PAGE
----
Counter-Strike | The game that lives on
Type of game
Counter-Strike is today synonymous with competitive video games. But as with every long-loved interactive experience, “CS” also comes from a story and a world. Specifically, the gritty sci-fi world of Valve‘s Half-Life, a much-praised shooter videogame series. After two players created a mod for Half-Life featuring two opposing teams and an objective, Valve acquired the IP of such mod, and in 2000, the first official Counter-Strike game was released.
The rising of Counter-Strike
No longer related to the alien and technological world of the Half-Life series, Counter-Strike was a tactical multiplayer first-person shooter. Ten players took the sides of either the terrorists, who would try to plant and detonate a bomb, or counter-terrorists, whose objective is to defend the possible bomb sites or to defuse the explosive.
Ever since then, the Counter-Strike series has been a cornerstone for multiplayer PC gaming, and for Valve’s own digital platform Steam. After the first entries of the series and the famed Counter-Strike: Source, Valve only released the latest Counter-Strike: Global Offensive in 2012. The game lived on, building players, audience, and complex history, until the announcement, in March 2023, of Counter-Strike 2, set to release in the upcoming summer.
The evolution of an immortal game
Counter-Strike is not only shooting virtual targets. The reasons behind its unstoppable celebrity vary from its tactical depth all the way to the freedom the game always allowed to make new experiences. Born as a mod, it’s not strange that CS always allowed players to create their own maps, and with the right tools even game modes and alternative versions of the core gameplay. Thus, the Source engine became the place to play with everything, from cooperative missions to survival, from zombie shooting, just as in Resident Evil, to exaggerated free-for-all gunfights. All thanks to the engine, assets, and weapons within the original game.
The side of Counter-Strike that had the widest spread, though, is the competitive play. CS is in fact, along the likes of League of Legends, one of the most famous, and certainly the longest-lasting of esports. Featuring teams and professional players from all over the world and an incredible number of competitions, the game in some places, like northern and eastern Europe, already has more following than the most famous traditional sports. At a point like this, where Counter-Strike 2 will be ever more optimized for its competitive side, one could ask what still differentiates it from traditional sports, and what could still make it an artistic experience.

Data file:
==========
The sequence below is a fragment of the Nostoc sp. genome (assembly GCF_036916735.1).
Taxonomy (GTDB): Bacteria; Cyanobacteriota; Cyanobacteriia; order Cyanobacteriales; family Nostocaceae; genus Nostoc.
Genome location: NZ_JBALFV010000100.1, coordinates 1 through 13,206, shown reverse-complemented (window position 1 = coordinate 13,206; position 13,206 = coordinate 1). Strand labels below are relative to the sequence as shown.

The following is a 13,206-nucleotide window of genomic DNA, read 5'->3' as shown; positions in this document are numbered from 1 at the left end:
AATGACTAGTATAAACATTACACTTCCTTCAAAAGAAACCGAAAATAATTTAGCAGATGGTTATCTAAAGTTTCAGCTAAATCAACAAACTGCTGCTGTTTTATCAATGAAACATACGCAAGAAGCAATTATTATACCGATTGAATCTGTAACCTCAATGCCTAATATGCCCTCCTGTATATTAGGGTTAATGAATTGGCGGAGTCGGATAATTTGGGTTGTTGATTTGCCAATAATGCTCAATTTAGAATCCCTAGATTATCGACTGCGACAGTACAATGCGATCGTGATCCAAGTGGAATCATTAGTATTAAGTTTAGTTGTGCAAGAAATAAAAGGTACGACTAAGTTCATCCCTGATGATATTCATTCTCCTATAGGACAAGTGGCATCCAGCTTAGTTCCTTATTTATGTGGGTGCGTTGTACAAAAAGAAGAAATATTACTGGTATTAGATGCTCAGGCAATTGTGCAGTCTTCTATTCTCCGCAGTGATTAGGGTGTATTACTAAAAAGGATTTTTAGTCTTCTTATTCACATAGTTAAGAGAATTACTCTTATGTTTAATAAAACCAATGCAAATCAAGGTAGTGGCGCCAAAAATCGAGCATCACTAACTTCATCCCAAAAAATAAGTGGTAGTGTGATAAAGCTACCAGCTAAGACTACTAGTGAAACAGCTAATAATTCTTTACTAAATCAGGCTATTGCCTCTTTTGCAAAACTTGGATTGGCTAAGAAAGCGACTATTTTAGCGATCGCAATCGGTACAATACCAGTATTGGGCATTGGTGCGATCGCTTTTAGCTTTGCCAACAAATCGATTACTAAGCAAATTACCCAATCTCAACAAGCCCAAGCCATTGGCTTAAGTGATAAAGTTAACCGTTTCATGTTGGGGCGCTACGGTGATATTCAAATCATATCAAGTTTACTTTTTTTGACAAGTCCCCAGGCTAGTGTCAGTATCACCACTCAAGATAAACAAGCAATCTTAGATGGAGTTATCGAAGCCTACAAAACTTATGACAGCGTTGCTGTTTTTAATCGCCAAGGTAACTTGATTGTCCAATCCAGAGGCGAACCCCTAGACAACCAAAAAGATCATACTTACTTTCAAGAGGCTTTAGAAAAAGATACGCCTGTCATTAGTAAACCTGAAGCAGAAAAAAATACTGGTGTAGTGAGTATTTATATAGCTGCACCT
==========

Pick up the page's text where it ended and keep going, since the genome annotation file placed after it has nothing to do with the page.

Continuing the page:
The game that unites us
Counter-Strike‘s experience went way past the digital borders of the computer screen. Stadiums filled with fans, team merchandise, meet & greets, and much more made it possible for CS players to connect offline as well as in the game servers. While we watch professional players lift a hard-earned trophy in front of a jubilant crowd, we could wonder how much do the artistic values of the game still count.
What makes esports different from traditional sports is the virtual worlds they’re played in. Sure, Counter-Strike has its backstory, even some story-driven missions, and comics that tell the tales of the fictional factions and logos we see spread over the games’ maps. But it is mainly realistic looking, and all its storytelling is nothing compared to the characters and fictional worlds of titles such as League of Legends or Dota 2, equally important competitive games that entertain millions of fans.
Whether the digital making of the world of CS is enough to make it compelling, or it is only the game’s depth, mechanics, and community-made content to make it so popular, we can say that Counter-Strike is a milestone in gaming history. Maybe it’s constantly reminding us of what video games can do when they don’t focus on telling stories or entertaining a single player. Maybe Counter-Strike reminds us of how a virtual experience can connect us all, make us fans, paid professionals, casters, coaches, analysts, or just friends who enjoy a game together. Sure, it’s not so different from meeting to play soccer or basketball. But it’s also not the same thing — maybe it’s more similar to assembling in the courtyard and playing cops and robbers, hide and seek or tag, but taking it a bit more seriously.
The future of CS
Despite Counter-Strike 2 being just announced, CS:GO popularity was on an all-time high and ever-increasing. The groundbreaking change of the game after more than ten years, then, is not an effort to revive anything, but on the contrary a strong push to something that’s already gaining speed. Improved graphics and new mechanics are just the surface of what Counter-Strike 2 will be. First of all, the move to Source 2 engine will allow modders to have unprecedented freedom to create even more new maps, modes, and experiences. This makes us think that Valve is not blind to the less competitive sides of the game that still entertain a large portion of players.
The new game will also bring fresh air after Riot Games’ Valorant, the first real copycat of Counter-Strike, started gaining some real attention. Riot Games already stole some of Valve’s Dota 2 fanbase thanks to League of Legends, so this time it looks like Valve is well determined to stay on top with its tactical FPS. Despite being so realistic-looking and in some way unimaginative, in fact, Counter-Strike is undeniably unique in both feeling and look. It’s the home of many generations of players, and probably of many more to come.